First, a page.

THE Scottish division of a global space firm is set to receive a multi-million pound investment to scale up its operations.

Smiths Interconnect's Dundee lab, which allows satellite and rocket components to be tested in a simulated version of deep space, will receive £3.8 million to upgrade the lab's capabilities.

Half of the funding will come from the UK Space Agency, while the other half will come from Smiths Interconnect.

The lab simulates the vacuum of space and the shifts in heat a spacecraft can endure while underway, allowing it to ensure that components do not fail after launch.

It can also simulate the radiation emitted from the sun, and replicate the shock and extreme forces associated with space launches.

Julian Fagge, president of Smiths Interconnect, said: “Our work in Dundee aims to create unrivalled design, prototyping and manufacturing capacity coupled with an open-innovation space qualification testing lab, serving a key market need and strengthening our national space capabilities further."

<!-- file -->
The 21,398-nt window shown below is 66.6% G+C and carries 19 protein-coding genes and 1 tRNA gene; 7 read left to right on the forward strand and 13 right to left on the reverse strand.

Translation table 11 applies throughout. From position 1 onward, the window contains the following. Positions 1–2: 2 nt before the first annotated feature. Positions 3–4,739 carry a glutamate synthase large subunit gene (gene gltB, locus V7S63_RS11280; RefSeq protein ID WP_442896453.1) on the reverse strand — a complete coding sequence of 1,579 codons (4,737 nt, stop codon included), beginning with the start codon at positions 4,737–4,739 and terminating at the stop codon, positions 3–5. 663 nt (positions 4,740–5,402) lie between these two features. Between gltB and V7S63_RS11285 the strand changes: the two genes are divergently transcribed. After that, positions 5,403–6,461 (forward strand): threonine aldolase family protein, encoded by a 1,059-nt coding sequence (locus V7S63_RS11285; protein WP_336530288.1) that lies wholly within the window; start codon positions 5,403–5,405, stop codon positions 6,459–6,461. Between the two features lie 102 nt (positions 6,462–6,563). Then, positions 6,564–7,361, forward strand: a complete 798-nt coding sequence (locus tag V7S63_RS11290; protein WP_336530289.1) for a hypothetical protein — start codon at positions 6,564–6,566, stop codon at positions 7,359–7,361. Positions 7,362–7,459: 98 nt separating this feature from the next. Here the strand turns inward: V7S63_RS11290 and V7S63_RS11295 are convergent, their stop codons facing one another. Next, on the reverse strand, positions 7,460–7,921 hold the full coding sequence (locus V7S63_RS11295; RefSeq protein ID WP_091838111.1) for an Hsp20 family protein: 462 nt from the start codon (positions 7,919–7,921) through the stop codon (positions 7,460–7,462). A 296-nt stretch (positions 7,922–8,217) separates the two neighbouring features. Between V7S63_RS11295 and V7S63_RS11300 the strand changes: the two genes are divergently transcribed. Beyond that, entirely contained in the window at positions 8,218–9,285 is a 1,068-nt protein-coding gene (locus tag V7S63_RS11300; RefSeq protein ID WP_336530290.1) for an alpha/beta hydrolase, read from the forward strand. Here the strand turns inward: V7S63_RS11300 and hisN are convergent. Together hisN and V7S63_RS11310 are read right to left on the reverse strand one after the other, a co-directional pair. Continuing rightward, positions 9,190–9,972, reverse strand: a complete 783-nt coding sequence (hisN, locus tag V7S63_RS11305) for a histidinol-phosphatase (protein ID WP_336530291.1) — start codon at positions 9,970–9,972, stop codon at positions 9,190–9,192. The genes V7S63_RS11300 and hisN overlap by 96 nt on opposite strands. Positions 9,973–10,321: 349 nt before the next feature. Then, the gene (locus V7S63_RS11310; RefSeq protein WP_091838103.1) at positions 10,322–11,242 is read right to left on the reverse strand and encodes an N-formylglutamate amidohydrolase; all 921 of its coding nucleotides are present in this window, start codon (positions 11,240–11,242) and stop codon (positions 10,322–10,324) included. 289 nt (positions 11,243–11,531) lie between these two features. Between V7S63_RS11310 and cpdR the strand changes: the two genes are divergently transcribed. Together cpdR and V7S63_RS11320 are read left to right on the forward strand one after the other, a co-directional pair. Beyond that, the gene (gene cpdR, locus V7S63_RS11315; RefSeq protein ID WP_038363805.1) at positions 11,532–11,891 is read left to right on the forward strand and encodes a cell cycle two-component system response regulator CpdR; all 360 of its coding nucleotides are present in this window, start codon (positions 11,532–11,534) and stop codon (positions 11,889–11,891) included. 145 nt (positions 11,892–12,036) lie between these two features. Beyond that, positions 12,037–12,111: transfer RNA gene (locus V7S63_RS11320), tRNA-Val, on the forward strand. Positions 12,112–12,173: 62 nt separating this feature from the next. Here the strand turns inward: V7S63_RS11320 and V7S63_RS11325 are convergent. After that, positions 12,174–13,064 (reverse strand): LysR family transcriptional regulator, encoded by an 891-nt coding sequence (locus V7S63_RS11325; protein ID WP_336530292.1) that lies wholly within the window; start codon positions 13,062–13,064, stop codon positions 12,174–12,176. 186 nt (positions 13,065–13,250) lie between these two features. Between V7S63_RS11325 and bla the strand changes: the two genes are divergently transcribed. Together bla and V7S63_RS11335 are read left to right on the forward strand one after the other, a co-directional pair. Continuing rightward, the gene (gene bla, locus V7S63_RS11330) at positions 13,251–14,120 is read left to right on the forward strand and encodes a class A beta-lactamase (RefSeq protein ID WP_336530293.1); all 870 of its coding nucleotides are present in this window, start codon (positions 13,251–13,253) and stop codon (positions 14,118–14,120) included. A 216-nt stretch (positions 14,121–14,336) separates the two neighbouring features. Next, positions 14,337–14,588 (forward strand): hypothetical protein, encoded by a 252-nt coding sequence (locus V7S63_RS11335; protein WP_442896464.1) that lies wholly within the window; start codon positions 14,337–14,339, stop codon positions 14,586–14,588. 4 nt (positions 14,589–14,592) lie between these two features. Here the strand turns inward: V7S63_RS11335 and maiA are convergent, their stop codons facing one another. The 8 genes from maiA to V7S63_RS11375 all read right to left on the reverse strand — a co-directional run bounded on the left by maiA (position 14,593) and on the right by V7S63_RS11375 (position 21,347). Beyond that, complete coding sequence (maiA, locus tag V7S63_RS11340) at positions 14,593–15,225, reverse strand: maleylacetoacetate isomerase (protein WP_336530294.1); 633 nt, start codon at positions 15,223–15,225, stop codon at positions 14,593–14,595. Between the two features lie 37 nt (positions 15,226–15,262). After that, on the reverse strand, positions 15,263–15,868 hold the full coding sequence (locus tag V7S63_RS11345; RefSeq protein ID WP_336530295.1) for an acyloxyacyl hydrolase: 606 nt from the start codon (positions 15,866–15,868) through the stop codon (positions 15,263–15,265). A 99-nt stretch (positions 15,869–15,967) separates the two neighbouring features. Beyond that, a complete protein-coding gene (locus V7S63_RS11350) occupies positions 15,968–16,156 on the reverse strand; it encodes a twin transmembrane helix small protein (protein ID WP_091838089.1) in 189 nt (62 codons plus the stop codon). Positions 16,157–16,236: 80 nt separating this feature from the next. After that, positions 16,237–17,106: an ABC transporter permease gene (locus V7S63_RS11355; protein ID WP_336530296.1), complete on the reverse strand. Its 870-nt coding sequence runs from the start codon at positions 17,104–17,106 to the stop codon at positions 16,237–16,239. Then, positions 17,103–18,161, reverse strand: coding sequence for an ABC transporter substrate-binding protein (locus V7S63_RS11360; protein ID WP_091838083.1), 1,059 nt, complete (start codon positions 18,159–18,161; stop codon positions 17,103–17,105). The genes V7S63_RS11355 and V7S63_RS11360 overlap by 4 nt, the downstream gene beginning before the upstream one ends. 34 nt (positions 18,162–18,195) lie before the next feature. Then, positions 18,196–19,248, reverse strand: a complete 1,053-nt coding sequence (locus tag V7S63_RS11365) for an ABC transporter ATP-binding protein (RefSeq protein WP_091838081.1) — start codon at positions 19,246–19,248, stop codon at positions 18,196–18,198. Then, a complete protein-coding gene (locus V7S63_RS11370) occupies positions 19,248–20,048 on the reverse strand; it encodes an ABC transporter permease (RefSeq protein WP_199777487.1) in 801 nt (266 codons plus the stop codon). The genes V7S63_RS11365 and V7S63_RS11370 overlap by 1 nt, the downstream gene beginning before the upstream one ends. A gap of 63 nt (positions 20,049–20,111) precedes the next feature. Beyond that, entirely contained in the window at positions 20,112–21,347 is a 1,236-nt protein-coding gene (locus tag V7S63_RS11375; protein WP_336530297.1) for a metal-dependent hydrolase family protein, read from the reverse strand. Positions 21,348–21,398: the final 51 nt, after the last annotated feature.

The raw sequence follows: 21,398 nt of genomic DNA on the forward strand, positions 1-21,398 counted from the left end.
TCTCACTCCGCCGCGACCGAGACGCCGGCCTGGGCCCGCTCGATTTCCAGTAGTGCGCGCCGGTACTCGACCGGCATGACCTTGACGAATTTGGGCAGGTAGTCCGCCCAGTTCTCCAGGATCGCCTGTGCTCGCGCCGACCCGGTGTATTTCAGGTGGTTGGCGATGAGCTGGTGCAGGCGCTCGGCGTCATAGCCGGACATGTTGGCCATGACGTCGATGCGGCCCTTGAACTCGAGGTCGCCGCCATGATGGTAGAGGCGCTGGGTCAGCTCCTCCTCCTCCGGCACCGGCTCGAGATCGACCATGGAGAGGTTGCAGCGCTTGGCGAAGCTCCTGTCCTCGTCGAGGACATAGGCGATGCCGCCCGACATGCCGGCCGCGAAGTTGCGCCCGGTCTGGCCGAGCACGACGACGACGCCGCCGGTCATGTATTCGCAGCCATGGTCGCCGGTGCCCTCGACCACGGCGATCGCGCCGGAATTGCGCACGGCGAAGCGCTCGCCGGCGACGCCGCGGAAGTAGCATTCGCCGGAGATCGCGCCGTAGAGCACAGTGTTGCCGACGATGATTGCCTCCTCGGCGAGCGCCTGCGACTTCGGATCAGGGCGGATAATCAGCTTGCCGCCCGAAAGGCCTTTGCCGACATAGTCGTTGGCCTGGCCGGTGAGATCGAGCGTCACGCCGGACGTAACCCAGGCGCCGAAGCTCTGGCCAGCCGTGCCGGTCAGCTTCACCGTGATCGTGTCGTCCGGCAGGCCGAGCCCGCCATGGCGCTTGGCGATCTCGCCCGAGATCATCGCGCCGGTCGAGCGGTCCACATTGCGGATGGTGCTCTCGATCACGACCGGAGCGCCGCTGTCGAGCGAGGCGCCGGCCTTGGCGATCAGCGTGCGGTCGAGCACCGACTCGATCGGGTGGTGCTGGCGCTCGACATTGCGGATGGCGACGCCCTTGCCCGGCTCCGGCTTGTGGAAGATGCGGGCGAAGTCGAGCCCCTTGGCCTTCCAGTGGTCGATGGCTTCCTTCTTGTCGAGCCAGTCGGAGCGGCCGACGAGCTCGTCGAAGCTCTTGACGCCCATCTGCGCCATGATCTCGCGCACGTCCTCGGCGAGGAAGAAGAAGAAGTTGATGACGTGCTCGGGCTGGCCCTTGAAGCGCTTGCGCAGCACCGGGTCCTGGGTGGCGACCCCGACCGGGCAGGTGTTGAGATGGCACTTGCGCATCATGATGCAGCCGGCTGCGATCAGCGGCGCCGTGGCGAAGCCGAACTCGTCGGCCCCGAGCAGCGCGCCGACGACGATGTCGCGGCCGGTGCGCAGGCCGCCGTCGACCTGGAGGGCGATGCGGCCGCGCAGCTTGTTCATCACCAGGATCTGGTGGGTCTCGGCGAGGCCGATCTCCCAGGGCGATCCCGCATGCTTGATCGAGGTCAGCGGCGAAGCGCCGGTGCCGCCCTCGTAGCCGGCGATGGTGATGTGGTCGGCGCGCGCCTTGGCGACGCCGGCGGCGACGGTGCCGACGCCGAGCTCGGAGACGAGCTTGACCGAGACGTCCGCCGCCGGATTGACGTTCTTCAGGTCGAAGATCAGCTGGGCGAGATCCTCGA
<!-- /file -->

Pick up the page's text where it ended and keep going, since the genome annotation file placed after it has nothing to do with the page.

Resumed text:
Since opening in 2019, the lab has played a part in 45 space missions, and tested more than 50 space components.

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The firm also has a microwave division in the city, previously an independent firm called TRAK Microwave, which produces components for Earth to satellite communications.

Dr Paul Bate, chief executive of the UK Space Agency, said: “It’s exciting to see the emergence and growth of vibrant space clusters across Scotland and the whole of the UK.

"Smiths Interconnect’s Space Qualification Laboratory in Dundee is a significant facility, capable of simulating the extreme conditions of space, cutting costs for manufacturers, and speeding up the time it takes to get new products and components to market, and into space."

Smiths Interconnect is one of several space firms in Dundee, with space software firm Bright Ascension and spacecraft computer company STAR-Dundee also based in the city.